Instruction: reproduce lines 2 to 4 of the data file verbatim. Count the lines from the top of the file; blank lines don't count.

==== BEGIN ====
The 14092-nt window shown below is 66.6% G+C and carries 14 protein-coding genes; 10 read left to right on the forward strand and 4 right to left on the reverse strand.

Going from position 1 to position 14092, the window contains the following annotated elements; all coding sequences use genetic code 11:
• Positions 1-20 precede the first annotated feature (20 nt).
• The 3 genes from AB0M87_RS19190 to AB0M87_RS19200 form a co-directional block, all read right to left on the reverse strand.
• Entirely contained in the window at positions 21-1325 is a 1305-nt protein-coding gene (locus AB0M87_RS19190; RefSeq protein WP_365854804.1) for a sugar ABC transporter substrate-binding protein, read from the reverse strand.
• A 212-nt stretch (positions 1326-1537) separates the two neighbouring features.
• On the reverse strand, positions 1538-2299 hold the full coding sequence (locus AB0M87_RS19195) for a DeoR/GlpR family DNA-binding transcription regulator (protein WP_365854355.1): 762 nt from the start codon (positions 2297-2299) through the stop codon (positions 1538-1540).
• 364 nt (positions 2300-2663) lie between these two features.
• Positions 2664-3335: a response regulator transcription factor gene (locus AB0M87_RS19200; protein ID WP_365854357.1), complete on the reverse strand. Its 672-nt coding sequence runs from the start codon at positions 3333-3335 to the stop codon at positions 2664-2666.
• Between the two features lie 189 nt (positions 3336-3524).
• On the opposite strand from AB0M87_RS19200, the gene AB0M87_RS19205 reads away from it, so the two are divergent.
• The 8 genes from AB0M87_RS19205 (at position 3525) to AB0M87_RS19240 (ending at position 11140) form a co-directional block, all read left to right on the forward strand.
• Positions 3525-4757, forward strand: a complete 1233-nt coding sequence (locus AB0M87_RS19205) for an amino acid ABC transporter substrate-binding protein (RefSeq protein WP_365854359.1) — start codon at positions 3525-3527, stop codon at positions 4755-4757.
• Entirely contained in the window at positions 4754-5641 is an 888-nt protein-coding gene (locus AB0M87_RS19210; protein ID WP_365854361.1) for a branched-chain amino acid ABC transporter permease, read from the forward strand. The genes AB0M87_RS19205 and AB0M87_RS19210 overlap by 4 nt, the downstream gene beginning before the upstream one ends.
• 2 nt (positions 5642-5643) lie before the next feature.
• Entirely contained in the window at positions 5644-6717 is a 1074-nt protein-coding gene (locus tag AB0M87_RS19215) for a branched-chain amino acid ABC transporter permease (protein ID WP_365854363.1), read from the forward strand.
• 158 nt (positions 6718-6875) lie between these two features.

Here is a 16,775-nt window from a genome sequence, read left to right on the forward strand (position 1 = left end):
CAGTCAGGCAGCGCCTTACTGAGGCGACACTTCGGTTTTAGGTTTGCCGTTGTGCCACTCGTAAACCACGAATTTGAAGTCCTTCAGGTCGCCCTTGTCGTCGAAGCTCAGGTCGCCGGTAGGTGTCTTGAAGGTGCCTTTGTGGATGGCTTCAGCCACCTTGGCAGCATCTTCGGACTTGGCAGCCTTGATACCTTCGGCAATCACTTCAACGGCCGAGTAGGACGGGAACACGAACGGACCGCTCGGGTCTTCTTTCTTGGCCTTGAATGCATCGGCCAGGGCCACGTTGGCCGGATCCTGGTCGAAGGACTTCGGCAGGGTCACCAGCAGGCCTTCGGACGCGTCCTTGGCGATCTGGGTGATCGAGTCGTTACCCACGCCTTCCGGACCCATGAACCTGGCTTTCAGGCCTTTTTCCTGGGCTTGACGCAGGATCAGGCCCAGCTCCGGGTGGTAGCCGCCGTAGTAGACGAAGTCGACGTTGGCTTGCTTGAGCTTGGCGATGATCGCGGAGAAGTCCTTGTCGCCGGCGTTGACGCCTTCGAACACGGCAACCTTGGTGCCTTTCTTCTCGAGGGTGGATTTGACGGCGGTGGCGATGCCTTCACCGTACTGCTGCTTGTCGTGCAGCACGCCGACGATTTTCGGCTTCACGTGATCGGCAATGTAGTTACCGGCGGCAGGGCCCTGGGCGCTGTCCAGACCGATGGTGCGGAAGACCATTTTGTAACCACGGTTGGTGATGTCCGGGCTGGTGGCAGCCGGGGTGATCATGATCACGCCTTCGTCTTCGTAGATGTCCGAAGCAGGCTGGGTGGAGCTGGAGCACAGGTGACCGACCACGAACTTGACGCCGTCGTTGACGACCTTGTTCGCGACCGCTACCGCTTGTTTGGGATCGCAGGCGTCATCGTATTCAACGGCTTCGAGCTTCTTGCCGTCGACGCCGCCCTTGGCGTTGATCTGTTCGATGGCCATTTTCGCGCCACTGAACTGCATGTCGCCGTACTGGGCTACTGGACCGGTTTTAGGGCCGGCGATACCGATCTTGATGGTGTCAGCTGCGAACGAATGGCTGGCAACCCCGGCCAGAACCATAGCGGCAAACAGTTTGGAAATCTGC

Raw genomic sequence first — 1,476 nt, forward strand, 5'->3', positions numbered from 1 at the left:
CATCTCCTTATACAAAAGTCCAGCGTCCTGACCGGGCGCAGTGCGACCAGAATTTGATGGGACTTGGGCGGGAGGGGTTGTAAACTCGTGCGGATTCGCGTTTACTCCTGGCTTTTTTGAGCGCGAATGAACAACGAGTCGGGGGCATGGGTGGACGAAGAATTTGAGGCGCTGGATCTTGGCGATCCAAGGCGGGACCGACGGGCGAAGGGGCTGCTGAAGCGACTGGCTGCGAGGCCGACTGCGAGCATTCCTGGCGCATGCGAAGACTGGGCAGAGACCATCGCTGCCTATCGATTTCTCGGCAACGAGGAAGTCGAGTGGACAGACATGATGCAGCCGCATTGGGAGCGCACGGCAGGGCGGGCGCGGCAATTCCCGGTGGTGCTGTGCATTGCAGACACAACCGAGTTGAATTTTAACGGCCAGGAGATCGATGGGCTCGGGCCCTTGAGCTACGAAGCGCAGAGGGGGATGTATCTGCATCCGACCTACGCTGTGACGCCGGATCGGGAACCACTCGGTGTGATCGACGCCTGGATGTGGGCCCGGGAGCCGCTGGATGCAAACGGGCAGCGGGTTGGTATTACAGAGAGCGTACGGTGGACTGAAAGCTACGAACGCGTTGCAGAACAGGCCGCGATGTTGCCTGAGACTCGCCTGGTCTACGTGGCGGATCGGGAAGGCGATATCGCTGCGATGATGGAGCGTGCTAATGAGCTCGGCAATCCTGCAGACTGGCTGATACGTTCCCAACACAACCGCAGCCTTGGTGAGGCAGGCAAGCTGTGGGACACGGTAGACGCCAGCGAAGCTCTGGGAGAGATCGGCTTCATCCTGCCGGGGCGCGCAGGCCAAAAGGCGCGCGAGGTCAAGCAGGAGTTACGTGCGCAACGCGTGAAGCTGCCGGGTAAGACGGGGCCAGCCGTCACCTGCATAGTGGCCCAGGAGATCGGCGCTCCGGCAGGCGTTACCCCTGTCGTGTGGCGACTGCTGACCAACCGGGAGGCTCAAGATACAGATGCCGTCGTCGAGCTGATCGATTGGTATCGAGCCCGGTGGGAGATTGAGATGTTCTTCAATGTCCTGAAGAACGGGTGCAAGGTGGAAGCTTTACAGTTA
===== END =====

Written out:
Going from position 1 to position 14092, the window contains the following annotated elements; all coding sequences use genetic code 11:
• Positions 1-20 precede the first annotated feature (20 nt).
• The 3 genes from AB0M87_RS19190 to AB0M87_RS19200 form a co-directional block, all read right to left on the reverse strand.